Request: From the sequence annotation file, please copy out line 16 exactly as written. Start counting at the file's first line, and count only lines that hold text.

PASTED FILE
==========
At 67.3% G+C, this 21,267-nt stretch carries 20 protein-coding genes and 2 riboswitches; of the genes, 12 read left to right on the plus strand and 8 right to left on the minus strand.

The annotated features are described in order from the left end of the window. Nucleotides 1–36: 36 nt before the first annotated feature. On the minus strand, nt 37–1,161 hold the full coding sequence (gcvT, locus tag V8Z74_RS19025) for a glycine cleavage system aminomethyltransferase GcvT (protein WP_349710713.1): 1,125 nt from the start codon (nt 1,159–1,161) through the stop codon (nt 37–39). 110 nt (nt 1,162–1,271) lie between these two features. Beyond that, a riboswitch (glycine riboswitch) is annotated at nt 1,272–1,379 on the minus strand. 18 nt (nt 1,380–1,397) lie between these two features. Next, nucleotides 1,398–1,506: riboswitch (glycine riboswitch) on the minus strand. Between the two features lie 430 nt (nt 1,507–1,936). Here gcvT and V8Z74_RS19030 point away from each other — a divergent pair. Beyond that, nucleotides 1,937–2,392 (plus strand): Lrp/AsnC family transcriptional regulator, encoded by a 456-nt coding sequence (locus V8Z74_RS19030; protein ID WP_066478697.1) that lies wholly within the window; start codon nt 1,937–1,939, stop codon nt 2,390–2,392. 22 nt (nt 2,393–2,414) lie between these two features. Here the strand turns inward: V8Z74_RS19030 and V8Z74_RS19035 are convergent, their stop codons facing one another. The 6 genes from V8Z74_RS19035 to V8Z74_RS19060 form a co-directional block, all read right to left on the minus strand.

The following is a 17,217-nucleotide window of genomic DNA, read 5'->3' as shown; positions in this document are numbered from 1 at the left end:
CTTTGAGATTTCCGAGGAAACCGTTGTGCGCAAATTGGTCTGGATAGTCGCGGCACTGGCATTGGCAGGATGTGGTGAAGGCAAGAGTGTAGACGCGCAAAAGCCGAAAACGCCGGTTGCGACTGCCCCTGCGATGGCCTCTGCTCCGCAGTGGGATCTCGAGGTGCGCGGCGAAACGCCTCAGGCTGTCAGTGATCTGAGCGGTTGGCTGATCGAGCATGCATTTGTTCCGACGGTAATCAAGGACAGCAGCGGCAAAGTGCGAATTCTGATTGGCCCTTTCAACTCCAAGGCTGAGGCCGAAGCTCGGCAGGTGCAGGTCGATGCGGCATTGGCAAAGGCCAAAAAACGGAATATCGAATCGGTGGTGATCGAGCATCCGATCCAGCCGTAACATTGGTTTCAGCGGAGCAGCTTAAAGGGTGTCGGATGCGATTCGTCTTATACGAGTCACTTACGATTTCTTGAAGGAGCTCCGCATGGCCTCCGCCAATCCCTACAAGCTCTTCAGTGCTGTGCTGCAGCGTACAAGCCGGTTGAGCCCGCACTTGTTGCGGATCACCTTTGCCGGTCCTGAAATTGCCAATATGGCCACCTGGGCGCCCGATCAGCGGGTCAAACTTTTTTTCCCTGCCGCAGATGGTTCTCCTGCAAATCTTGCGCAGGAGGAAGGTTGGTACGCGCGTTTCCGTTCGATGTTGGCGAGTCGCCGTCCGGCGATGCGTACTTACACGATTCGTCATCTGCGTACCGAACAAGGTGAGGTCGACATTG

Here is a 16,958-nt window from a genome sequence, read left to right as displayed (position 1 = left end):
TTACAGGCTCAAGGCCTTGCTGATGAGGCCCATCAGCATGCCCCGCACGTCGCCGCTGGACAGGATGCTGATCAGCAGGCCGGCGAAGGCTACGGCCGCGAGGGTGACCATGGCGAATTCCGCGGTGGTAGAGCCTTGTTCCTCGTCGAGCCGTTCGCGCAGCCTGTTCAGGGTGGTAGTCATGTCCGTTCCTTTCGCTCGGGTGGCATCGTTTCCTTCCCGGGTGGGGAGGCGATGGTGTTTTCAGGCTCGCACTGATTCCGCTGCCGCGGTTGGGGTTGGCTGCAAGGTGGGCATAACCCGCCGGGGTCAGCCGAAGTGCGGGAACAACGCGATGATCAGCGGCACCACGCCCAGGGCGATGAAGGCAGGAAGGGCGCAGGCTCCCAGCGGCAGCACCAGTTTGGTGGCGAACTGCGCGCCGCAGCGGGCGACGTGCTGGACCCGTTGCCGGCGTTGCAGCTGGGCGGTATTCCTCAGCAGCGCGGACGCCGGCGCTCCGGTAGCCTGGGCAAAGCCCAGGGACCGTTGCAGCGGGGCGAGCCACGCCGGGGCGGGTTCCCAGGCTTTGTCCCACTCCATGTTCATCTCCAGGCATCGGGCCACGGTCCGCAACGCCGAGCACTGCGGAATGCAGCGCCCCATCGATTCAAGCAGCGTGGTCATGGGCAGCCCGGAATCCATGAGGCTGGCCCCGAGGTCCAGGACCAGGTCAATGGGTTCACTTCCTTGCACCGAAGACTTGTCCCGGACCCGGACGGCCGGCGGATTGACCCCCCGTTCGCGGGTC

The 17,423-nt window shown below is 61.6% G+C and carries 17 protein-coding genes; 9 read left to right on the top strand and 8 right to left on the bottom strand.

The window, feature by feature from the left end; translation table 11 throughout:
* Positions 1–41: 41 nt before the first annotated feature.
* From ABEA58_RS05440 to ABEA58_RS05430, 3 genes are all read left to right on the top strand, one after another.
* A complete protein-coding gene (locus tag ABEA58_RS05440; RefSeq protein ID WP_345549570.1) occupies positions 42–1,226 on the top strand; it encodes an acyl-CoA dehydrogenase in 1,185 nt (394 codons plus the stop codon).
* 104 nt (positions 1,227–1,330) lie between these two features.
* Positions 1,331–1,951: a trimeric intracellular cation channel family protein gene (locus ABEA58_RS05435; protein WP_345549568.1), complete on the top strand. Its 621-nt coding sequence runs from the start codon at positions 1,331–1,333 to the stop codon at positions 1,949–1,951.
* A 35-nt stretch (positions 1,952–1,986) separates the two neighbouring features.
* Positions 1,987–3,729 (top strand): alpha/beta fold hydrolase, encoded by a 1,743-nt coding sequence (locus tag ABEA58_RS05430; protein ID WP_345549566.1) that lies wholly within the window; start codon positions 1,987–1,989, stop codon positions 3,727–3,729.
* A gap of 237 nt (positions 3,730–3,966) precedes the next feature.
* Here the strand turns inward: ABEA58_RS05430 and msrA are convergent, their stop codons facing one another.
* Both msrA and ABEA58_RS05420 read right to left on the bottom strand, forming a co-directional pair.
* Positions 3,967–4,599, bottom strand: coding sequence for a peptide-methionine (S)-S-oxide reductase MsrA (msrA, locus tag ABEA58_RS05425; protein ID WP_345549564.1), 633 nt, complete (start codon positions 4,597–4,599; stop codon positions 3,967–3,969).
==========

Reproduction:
* A gap of 237 nt (positions 3,730–3,966) precedes the next feature.